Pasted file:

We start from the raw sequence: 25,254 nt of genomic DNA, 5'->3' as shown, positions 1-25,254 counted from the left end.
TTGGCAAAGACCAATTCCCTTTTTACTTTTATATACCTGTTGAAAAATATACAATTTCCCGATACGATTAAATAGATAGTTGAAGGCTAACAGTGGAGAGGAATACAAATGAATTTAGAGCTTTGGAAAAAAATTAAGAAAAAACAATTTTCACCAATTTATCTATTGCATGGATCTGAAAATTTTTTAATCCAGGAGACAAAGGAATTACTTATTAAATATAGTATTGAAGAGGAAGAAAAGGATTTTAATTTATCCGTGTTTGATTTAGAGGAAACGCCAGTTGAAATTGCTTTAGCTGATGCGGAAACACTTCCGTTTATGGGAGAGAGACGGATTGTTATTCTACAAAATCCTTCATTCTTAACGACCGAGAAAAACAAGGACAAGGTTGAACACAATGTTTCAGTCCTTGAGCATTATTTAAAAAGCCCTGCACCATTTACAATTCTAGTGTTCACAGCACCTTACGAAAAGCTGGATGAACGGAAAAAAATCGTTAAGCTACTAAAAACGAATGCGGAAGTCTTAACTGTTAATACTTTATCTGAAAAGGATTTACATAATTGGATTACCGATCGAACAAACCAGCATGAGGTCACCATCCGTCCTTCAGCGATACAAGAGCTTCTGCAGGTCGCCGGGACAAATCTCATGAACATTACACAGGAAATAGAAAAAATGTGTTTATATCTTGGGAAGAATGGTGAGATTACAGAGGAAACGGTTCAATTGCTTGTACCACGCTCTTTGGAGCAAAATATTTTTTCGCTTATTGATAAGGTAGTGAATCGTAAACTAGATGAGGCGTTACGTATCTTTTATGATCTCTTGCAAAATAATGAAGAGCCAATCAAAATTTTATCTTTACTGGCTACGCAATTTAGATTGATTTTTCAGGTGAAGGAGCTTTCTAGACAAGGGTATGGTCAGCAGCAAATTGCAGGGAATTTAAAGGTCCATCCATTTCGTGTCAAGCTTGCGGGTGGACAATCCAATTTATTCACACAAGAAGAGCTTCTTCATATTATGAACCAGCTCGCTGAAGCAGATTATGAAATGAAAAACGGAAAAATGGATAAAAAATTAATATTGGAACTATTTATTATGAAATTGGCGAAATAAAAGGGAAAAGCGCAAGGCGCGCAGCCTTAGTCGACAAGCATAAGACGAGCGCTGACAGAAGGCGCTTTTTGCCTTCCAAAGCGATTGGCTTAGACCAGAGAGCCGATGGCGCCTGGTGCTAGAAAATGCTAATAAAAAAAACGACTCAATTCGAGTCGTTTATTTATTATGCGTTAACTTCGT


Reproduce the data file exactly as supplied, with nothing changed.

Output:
We start from the raw sequence: 25,254 nt of genomic DNA, 5'->3' as shown, positions 1-25,254 counted from the left end.
TTGGCAAAGACCAATTCCCTTTTTACTTTTATATACCTGTTGAAAAATATACAATTTCCCGATACGATTAAATAGATAGTTGAAGGCTAACAGTGGAGAGGAATACAAATGAATTTAGAGCTTTGGAAAAAAATTAAGAAAAAACAATTTTCACCAATTTATCTATTGCATGGATCTGAAAATTTTTTAATCCAGGAGACAAAGGAATTACTTATTAAATATAGTATTGAAGAGGAAGAAAAGGATTTTAATTTATCCGTGTTTGATTTAGAGGAAACGCCAGTTGAAATTGCTTTAGCTGATGCGGAAACACTTCCGTTTATGGGAGAGAGACGGATTGTTATTCTACAAAATCCTTCATTCTTAACGACCGAGAAAAACAAGGACAAGGTTGAACACAATGTTTCAGTCCTTGAGCATTATTTAAAAAGCCCTGCACCATTTACAATTCTAGTGTTCACAGCACCTTACGAAAAGCTGGATGAACGGAAAAAAATCGTTAAGCTACTAAAAACGAATGCGGAAGTCTTAACTGTTAATACTTTATCTGAAAAGGATTTACATAATTGGATTACCGATCGAACAAACCAGCATGAGGTCACCATCCGTCCTTCAGCGATACAAGAGCTTCTGCAGGTCGCCGGGACAAATCTCATGAACATTACACAGGAAATAGAAAAAATGTGTTTATATCTTGGGAAGAATGGTGAGATTACAGAGGAAACGGTTCAATTGCTTGTACCACGCTCTTTGGAGCAAAATATTTTTTCGCTTATTGATAAGGTAGTGAATCGTAAACTAGATGAGGCGTTACGTATCTTTTATGATCTCTTGCAAAATAATGAAGAGCCAATCAAAATTTTATCTTTACTGGCTACGCAATTTAGATTGATTTTTCAGGTGAAGGAGCTTTCTAGACAAGGGTATGGTCAGCAGCAAATTGCAGGGAATTTAAAGGTCCATCCATTTCGTGTCAAGCTTGCGGGTGGACAATCCAATTTATTCACACAAGAAGAGCTTCTTCATATTATGAACCAGCTCGCTGAAGCAGATTATGAAATGAAAAACGGAAAAATGGATAAAAAATTAATATTGGAACTATTTATTATGAAATTGGCGAAATAAAAGGGAAAAGCGCAAGGCGCGCAGCCTTAGTCGACAAGCATAAGACGAGCGCTGACAGAAGGCGCTTTTTGCCTTCCAAAGCGATTGGCTTAGACCAGAGAGCCGATGGCGCCTGGTGCTAGAAAATGCTAATAAAAAAAACGACTCAATTCGAGTCGTTTATTTATTATGCGTTAACTTCGT